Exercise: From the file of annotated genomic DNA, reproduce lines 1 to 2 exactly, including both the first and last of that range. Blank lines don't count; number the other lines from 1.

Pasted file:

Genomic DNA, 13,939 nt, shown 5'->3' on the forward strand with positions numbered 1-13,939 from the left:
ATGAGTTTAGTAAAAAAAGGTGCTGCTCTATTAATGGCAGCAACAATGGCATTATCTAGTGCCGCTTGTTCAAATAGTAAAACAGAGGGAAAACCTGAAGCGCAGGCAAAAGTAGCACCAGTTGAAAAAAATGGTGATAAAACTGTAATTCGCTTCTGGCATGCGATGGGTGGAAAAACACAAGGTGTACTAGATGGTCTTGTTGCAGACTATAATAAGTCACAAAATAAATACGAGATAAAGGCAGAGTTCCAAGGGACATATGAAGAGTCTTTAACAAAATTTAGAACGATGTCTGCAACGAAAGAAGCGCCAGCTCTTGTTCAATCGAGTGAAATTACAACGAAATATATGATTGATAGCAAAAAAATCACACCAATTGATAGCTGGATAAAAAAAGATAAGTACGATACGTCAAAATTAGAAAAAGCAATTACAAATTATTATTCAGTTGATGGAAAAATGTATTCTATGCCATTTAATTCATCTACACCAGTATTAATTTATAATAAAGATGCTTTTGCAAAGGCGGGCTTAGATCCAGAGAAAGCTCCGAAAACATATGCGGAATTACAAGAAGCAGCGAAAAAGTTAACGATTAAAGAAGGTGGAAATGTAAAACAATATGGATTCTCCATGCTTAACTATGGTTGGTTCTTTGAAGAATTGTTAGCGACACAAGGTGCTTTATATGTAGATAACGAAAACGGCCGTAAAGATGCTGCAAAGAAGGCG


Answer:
Genomic DNA, 13,939 nt, shown 5'->3' on the forward strand with positions numbered 1-13,939 from the left:
ATGAGTTTAGTAAAAAAAGGTGCTGCTCTATTAATGGCAGCAACAATGGCATTATCTAGTGCCGCTTGTTCAAATAGTAAAACAGAGGGAAAACCTGAAGCGCAGGCAAAAGTAGCACCAGTTGAAAAAAATGGTGATAAAACTGTAATTCGCTTCTGGCATGCGATGGGTGGAAAAACACAAGGTGTACTAGATGGTCTTGTTGCAGACTATAATAAGTCACAAAATAAATACGAGATAAAGGCAGAGTTCCAAGGGACATATGAAGAGTCTTTAACAAAATTTAGAACGATGTCTGCAACGAAAGAAGCGCCAGCTCTTGTTCAATCGAGTGAAATTACAACGAAATATATGATTGATAGCAAAAAAATCACACCAATTGATAGCTGGATAAAAAAAGATAAGTACGATACGTCAAAATTAGAAAAAGCAATTACAAATTATTATTCAGTTGATGGAAAAATGTATTCTATGCCATTTAATTCATCTACACCAGTATTAATTTATAATAAAGATGCTTTTGCAAAGGCGGGCTTAGATCCAGAGAAAGCTCCGAAAACATATGCGGAATTACAAGAAGCAGCGAAAAAGTTAACGATTAAAGAAGGTGGAAATGTAAAACAATATGGATTCTCCATGCTTAACTATGGTTGGTTCTTTGAAGAATTGTTAGCGACACAAGGTGCTTTATATGTAGATAACGAAAACGGCCGTAAAGATGCTGCAAAGAAGGCG